Hi there! My name is Akira Camargo, a freshman hailing from Tokyo, Japan who will try to crack funny jokes and puns from time to time as I write posts for From Albania to Zimbabwe, the ins and outs of being at Brown from an international student’s perspective. Through my posts, you’ll be able to learn more about all things international here, ranging from international events at Brown (cool guest speakers, festivals and parties) to my thoughts on living in America for the first time (!!!), and a bunch of other interesting stuff as my first year at Brown unfolds. Hope you enjoyreading them!
Happy Spring Semester, folks. After a very overwhelming and exciting Fall Semester, I was able to return home to Tokyo for Winter Break. I had little over a month to spend quality time with family, friends, and eat great Japanese food! It was more than great to be back, seeing that I had my room to myself (I still love you though, roomie), had no more lengthy papers to write, and had some extra free time.
Winter break was an awesome time to reflect on my first semester living abroad.
So here are some of the tips, experiences and thoughts I had in my mind after spending my life in America and Brown for the very first time!
1. Brown students are passionate, eccentric and eager: one of the biggest contrasts I realized when comparing students in the US (especially at Brown) to those who attend college in my home country of Japan, I realized that the students here are bold and eager, in every great way possible. I initially imagined my college life here to be one where I would be challenged by teachers and academics. In fact, I couldn’t have been more wrong. Brown has a unique community where not only teachers and your academics challenge you more than ever, your students and fellow classmates also encourage you to speak more, think deeper, and laugh louder.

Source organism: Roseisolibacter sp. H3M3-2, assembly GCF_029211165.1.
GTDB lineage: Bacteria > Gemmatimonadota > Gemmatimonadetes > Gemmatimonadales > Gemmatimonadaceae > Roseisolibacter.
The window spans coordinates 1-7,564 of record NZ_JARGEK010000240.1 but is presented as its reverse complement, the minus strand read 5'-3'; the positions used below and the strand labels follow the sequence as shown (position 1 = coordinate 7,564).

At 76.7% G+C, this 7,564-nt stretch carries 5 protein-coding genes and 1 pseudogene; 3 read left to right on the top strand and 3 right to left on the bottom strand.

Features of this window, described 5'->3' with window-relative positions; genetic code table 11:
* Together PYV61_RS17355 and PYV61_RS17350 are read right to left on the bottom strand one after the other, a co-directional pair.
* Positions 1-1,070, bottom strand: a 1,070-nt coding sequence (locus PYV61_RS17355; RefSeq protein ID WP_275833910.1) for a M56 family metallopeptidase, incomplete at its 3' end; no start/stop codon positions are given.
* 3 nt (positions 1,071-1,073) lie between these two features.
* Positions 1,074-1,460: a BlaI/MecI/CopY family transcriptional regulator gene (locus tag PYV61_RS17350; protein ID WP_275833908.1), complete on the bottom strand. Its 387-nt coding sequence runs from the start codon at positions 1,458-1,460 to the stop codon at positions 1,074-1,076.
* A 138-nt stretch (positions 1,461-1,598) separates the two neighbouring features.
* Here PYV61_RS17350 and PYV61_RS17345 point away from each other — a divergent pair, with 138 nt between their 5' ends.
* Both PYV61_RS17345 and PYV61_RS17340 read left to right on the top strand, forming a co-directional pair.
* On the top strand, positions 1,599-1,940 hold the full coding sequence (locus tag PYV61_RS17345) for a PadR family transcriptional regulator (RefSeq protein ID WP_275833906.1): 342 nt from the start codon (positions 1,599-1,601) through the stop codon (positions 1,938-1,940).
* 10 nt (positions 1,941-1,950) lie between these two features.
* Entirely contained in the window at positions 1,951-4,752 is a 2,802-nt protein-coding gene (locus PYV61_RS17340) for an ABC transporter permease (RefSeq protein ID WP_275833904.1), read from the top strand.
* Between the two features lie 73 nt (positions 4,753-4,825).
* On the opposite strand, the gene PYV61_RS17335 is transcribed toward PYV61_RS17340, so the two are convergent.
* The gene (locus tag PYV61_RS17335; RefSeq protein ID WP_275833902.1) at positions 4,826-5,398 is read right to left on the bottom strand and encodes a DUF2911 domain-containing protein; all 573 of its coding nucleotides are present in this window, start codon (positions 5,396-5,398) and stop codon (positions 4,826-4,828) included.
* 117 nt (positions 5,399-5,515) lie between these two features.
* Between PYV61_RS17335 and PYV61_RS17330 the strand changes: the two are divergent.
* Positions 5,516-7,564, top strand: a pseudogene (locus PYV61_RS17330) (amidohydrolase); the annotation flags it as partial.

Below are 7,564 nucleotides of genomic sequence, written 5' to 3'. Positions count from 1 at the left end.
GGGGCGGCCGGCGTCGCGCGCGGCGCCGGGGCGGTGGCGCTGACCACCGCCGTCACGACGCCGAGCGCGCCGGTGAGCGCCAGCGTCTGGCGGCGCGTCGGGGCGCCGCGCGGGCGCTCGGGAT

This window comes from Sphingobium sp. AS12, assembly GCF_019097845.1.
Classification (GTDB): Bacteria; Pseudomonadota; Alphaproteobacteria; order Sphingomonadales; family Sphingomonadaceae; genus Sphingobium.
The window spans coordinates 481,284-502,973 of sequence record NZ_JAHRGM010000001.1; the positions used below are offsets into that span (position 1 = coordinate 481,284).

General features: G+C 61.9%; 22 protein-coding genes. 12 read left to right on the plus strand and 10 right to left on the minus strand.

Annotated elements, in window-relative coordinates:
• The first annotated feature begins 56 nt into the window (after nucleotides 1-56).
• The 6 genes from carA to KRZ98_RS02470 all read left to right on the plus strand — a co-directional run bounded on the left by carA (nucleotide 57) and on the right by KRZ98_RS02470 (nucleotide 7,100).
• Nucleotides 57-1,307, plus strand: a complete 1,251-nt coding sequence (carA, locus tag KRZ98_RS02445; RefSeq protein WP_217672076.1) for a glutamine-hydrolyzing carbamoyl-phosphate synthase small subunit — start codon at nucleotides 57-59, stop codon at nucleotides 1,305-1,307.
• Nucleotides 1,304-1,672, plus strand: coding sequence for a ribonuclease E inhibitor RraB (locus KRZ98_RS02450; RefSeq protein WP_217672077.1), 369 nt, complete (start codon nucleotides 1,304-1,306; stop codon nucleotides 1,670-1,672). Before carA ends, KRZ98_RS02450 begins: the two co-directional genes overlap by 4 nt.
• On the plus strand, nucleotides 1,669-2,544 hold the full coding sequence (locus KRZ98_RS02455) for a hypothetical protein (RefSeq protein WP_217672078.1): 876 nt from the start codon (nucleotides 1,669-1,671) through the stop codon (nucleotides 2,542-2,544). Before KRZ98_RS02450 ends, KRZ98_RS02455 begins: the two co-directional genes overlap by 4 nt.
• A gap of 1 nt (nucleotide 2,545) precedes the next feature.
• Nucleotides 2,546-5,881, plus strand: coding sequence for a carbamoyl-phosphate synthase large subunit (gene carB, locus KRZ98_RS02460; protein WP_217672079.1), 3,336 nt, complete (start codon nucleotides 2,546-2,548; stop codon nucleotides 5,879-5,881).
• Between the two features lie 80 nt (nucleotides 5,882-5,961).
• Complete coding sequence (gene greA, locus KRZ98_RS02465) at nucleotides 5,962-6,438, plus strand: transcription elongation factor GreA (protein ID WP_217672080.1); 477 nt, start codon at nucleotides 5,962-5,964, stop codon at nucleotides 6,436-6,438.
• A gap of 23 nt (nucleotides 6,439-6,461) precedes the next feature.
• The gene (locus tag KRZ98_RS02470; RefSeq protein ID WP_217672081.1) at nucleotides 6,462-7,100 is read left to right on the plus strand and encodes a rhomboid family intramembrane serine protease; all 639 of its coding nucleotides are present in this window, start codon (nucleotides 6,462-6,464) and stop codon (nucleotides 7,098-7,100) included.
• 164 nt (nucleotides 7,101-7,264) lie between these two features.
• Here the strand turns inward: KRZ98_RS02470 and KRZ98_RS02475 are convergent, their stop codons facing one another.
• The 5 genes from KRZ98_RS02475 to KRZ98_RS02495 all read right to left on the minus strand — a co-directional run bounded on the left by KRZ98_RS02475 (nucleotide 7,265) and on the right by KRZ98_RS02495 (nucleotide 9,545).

2. Being a first-year international student makes it easy for you to want to stay in an ‘international bubble’. Try to get out of it. It’s obviously great to have friends here at Brown who share the same experience as the “kid who came from another country.” But you are here in the US for a reason. To get an American education. International students definitely do not comprise the entire student body. So, make friends who are American! American students are most definitely not the same across the country, and this school has the great privilege to house so many students who come from different states, backgrounds and have a myriad of experiences and lifestyles. As for me, some of my closest friends are from the US, and we get along really well! Don’t be afraid to branch out!
3. Homesickness is real. But you will get over it. There were multiple times throughout the semester when I craved my own bed, the occasional sushi platter, and my mom’s home-cooked meals. Perhaps even the desire to speak your first language can be a form of homesickness. But from a person who has never left Japan his whole life, I can say that these feelings will come and go, and will never consume your college career. College is overwhelming, but in a good way. If you do feel homesick, just know that your family is one phone call away, and Skype and Facebook are great options to keep in touch. What helped me the most to get over homesickenss, though, was to always keep myself busy. Whether that was through extracurricular activities or spending time with friends, it is great to set your mind to college, and stick to it. Because when you return home, it feels SO much better, if you try to not think about it too much.
So these are just a few of the many thoughts I had over the break. If you want to know more, let me know! I would love to share more.
Stay warm – because I know we Brunonians didn’t this past week!
If you have any more questions, comments, suggestions of what I should write about or just want to chat, feel free to message me at firstname.lastname@example.org.